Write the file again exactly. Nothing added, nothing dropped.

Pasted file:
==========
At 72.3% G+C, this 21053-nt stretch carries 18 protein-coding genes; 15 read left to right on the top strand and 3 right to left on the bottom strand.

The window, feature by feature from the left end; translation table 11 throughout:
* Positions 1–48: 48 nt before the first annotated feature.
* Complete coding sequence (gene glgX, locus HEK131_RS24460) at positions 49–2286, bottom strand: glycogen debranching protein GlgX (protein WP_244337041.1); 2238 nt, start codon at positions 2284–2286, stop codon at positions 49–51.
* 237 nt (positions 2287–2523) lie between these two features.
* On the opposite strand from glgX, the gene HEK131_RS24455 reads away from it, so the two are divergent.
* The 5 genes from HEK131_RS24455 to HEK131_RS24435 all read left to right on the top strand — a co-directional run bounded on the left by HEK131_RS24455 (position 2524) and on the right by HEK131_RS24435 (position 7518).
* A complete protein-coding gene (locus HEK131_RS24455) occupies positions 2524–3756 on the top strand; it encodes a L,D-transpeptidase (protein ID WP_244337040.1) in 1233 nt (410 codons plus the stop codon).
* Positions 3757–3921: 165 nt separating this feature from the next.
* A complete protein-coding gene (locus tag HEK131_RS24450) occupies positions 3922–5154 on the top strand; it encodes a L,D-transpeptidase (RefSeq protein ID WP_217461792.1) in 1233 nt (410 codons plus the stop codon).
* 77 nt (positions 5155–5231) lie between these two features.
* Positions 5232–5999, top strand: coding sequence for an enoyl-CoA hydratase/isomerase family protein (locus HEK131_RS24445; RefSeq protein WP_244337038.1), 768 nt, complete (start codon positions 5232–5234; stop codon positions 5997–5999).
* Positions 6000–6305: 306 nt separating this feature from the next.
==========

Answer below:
At 72.3% G+C, this 21053-nt stretch carries 18 protein-coding genes; 15 read left to right on the top strand and 3 right to left on the bottom strand.

The window, feature by feature from the left end; translation table 11 throughout:
* Positions 1–48: 48 nt before the first annotated feature.
* Complete coding sequence (gene glgX, locus HEK131_RS24460) at positions 49–2286, bottom strand: glycogen debranching protein GlgX (protein WP_244337041.1); 2238 nt, start codon at positions 2284–2286, stop codon at positions 49–51.
* 237 nt (positions 2287–2523) lie between these two features.
* On the opposite strand from glgX, the gene HEK131_RS24455 reads away from it, so the two are divergent.
* The 5 genes from HEK131_RS24455 to HEK131_RS24435 all read left to right on the top strand — a co-directional run bounded on the left by HEK131_RS24455 (position 2524) and on the right by HEK131_RS24435 (position 7518).
* A complete protein-coding gene (locus HEK131_RS24455) occupies positions 2524–3756 on the top strand; it encodes a L,D-transpeptidase (protein ID WP_244337040.1) in 1233 nt (410 codons plus the stop codon).
* Positions 3757–3921: 165 nt separating this feature from the next.
* A complete protein-coding gene (locus tag HEK131_RS24450) occupies positions 3922–5154 on the top strand; it encodes a L,D-transpeptidase (RefSeq protein ID WP_217461792.1) in 1233 nt (410 codons plus the stop codon).
* 77 nt (positions 5155–5231) lie between these two features.
* Positions 5232–5999, top strand: coding sequence for an enoyl-CoA hydratase/isomerase family protein (locus HEK131_RS24445; RefSeq protein WP_244337038.1), 768 nt, complete (start codon positions 5232–5234; stop codon positions 5997–5999).
* Positions 6000–6305: 306 nt separating this feature from the next.